Green Revolution and GMOs

By Eleanor LoFrisco

Causes and Results of Bengal Famine (1943)

The Bengal Famine is the world's worst recorded food disaster, present in 1943. This famine was a "result of hysteria related to World War II which made food supply a low priority for the British rulers". It was further carried out by greedy Indian traders who would hoard food, until there was a high demand, then sell it for higher prices. The outcomes of this famine were four million deaths and the focus of food security to ensure no buisnessmen could hoard food, leading to the Green Revolution.

Three Basic Elements of the Green Revolution in India

1) Continued expansion of farming areas- The Green Revolution caused the expansion of usable/ cultivable land.

2) Double-cropping existing farmland- Instead of having one crop season per year, it was established that there would be two crop seasons per year. The crop season came about based on the fact that there is only one monsoon a year, so, after the Green Revolution, one natural and one artificial monsoon would occur.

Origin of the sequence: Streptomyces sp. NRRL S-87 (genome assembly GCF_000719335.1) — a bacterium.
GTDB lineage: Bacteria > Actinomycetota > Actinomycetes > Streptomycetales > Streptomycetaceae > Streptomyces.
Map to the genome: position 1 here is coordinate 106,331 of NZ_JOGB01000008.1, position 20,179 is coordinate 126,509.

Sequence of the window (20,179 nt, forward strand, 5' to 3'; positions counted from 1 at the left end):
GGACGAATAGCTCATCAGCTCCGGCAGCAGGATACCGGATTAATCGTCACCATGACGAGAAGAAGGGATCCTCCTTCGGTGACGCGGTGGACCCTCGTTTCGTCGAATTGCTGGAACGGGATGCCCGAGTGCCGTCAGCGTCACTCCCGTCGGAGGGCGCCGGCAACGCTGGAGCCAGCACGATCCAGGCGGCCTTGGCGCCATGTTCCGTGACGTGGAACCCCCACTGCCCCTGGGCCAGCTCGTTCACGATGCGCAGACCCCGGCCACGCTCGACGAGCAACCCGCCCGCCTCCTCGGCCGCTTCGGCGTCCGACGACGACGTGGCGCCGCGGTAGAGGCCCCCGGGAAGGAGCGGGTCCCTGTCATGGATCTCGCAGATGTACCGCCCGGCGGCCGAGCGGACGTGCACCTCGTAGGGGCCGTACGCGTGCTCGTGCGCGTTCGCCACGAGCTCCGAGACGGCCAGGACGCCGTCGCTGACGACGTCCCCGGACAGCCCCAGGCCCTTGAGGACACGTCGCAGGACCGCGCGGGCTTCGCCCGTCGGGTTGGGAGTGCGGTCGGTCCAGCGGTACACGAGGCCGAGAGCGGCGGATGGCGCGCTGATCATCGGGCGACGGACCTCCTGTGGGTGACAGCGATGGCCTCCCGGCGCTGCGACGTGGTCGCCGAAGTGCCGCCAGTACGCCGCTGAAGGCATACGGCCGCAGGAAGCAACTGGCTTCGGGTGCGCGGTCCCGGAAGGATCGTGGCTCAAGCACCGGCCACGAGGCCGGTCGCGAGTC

3) Using seeds with improved genetics- This scientific aspect was very important because it created high yeild value (HYV) seeds, meaning more income.

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Two Positive Results of the Green Revolution in India

  1. Grain output of 131 million tons in 1978-1979, establishing India as one of the world's biggest agricultural producers.
  2. Yeild per unit of farmland improved more than 30 percent between 1947 and 1979.

Three Positive Economic, Political, or Sociologic Results

  1. Sociological- plenty of jobs because of the creation of more factories
  2. Political- made Mrs. Indira Gandhi and her party very powerful in India
  3. Economic- after India paying back all of its loans from the World Bank, India's creditworthiness in the eyes of leading agencies improved

Limitations

  1. India has not succeeded in becoming perminantly and totally self-sufficient in food because, even today, its agricultural output sometimes still falls short of demand.
  2. This country's failure to extend the concept of HYV crops to all crops and regions.

Positives and Negatives Associated with GMOs

Positive:


  • Production increase
  • Less impact on soil erosion
  • Higher yeilds on less land
  • Plants are less seseptable to diseases
  • Farming becomes less time consuming
  • More of a demand for these types of plants, due to taste



Negative:


  • Increased use of pesticides, poisoning of farm workers
  • Rural people are displaced from land
  • Poor farmers cannot buy seeds
  • Wealthy cooperations invested and got richer, driving the poor independent farmers to a neo-colonialism
  • Doesn't solve world hunger
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